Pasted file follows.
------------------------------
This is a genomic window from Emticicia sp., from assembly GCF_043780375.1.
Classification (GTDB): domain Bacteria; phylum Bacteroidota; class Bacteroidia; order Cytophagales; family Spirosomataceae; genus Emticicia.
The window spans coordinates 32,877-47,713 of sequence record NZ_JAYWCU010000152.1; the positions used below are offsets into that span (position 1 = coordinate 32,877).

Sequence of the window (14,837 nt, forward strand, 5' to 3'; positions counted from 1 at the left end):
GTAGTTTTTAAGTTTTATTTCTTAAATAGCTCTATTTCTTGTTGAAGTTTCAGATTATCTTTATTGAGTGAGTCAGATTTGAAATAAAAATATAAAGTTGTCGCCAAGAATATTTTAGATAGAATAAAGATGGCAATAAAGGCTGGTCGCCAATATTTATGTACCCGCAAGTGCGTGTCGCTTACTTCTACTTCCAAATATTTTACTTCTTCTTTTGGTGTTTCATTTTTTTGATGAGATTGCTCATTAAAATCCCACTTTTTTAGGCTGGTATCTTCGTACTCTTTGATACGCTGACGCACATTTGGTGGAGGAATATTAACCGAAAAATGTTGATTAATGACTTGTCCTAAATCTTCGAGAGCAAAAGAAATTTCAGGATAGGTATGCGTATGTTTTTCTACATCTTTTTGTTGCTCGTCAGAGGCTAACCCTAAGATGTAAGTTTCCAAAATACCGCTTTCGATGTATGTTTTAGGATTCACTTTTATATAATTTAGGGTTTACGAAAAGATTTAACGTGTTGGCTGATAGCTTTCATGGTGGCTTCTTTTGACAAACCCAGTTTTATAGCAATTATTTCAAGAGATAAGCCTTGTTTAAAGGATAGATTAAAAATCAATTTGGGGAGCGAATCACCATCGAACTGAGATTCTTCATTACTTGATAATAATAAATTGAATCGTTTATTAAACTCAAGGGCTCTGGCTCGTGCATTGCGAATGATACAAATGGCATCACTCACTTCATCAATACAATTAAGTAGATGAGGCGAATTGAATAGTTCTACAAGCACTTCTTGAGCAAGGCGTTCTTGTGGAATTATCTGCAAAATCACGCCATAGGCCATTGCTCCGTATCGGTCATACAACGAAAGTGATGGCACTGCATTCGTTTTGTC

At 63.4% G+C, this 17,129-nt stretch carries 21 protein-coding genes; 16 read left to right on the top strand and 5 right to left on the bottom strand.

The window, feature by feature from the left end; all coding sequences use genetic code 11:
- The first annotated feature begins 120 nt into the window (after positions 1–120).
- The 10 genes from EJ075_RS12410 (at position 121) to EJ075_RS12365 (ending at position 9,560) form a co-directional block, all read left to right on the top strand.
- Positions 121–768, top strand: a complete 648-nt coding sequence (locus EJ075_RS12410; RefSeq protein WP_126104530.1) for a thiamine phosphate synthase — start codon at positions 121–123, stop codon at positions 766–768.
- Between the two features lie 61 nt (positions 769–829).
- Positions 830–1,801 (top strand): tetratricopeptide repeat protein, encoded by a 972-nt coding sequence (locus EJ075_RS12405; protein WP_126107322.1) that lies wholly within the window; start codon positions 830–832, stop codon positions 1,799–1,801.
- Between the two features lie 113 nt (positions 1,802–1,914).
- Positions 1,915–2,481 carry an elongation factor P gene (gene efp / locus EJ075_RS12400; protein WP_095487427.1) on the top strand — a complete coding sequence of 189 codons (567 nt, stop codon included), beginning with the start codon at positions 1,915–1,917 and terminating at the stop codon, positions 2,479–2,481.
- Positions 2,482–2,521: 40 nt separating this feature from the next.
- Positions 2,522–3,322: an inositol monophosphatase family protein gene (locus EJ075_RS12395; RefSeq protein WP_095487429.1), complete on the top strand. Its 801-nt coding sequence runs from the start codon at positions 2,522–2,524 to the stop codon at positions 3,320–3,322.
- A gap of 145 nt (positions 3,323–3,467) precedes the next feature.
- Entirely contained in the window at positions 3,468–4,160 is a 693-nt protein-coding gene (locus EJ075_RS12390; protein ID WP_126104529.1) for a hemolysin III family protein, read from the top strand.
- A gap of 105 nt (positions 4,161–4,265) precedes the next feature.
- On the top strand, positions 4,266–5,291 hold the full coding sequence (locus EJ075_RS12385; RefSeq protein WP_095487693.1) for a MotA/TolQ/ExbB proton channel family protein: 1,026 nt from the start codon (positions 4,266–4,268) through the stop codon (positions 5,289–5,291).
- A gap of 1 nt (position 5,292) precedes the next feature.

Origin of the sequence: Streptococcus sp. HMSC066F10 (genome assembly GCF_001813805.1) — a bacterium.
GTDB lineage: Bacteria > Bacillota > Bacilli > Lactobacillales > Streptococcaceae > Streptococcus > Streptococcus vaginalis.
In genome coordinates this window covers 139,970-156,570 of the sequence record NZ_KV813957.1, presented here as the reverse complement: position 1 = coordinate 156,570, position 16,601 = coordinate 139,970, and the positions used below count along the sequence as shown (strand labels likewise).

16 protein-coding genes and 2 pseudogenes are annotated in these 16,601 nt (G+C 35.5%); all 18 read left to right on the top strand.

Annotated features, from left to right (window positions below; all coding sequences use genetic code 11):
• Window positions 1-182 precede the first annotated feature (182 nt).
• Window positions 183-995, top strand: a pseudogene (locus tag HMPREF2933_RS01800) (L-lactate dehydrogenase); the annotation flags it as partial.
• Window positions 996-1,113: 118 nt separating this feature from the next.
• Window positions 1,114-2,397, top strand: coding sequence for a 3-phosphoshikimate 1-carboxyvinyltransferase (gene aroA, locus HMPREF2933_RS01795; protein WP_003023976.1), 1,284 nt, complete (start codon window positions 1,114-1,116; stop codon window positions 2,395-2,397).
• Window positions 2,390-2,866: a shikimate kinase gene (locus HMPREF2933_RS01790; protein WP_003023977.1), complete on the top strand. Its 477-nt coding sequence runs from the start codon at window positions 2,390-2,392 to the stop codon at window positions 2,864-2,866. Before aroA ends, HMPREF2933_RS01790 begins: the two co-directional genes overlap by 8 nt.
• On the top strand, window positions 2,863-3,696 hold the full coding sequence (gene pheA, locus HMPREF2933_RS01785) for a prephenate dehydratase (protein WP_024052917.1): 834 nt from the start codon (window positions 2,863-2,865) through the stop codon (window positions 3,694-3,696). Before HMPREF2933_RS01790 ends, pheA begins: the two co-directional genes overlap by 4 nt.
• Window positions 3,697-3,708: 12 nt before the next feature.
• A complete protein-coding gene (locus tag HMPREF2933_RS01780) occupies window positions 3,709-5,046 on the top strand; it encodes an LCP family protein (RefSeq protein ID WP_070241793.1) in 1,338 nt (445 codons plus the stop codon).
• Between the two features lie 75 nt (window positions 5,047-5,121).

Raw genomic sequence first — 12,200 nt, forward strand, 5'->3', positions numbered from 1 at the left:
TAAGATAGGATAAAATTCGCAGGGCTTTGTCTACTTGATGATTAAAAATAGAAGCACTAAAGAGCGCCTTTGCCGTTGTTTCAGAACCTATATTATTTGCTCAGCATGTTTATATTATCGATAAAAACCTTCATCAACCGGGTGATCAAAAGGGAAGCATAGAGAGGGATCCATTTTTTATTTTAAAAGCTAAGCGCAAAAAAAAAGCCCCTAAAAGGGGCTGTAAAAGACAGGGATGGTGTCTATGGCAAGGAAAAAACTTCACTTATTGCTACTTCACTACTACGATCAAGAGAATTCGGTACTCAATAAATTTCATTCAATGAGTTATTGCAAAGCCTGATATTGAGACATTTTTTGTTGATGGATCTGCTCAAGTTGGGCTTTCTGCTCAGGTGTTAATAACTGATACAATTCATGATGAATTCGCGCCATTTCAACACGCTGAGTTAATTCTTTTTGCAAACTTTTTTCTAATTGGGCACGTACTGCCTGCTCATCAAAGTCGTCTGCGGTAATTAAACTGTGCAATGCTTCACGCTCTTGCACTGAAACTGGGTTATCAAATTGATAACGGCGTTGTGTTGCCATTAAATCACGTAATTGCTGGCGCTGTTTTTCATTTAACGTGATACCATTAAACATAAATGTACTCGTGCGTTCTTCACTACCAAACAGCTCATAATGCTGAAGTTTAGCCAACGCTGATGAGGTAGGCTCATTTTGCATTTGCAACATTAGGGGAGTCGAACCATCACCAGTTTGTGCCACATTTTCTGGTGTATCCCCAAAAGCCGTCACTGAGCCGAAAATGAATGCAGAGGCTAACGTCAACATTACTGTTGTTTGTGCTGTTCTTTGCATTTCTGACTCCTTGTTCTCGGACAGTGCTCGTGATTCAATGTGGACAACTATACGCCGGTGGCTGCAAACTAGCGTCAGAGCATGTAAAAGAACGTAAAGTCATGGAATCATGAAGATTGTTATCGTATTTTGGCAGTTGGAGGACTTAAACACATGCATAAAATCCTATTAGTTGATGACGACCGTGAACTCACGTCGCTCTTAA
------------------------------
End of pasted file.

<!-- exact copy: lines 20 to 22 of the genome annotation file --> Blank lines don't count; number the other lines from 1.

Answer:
- On the top strand, positions 4,266–5,291 hold the full coding sequence (locus EJ075_RS12385; RefSeq protein WP_095487693.1) for a MotA/TolQ/ExbB proton channel family protein: 1,026 nt from the start codon (positions 4,266–4,268) through the stop codon (positions 5,289–5,291).
- A gap of 1 nt (position 5,292) precedes the next feature.

Origin of the sequence: Streptococcus sp. HMSC066F10 (genome assembly GCF_001813805.1) — a bacterium.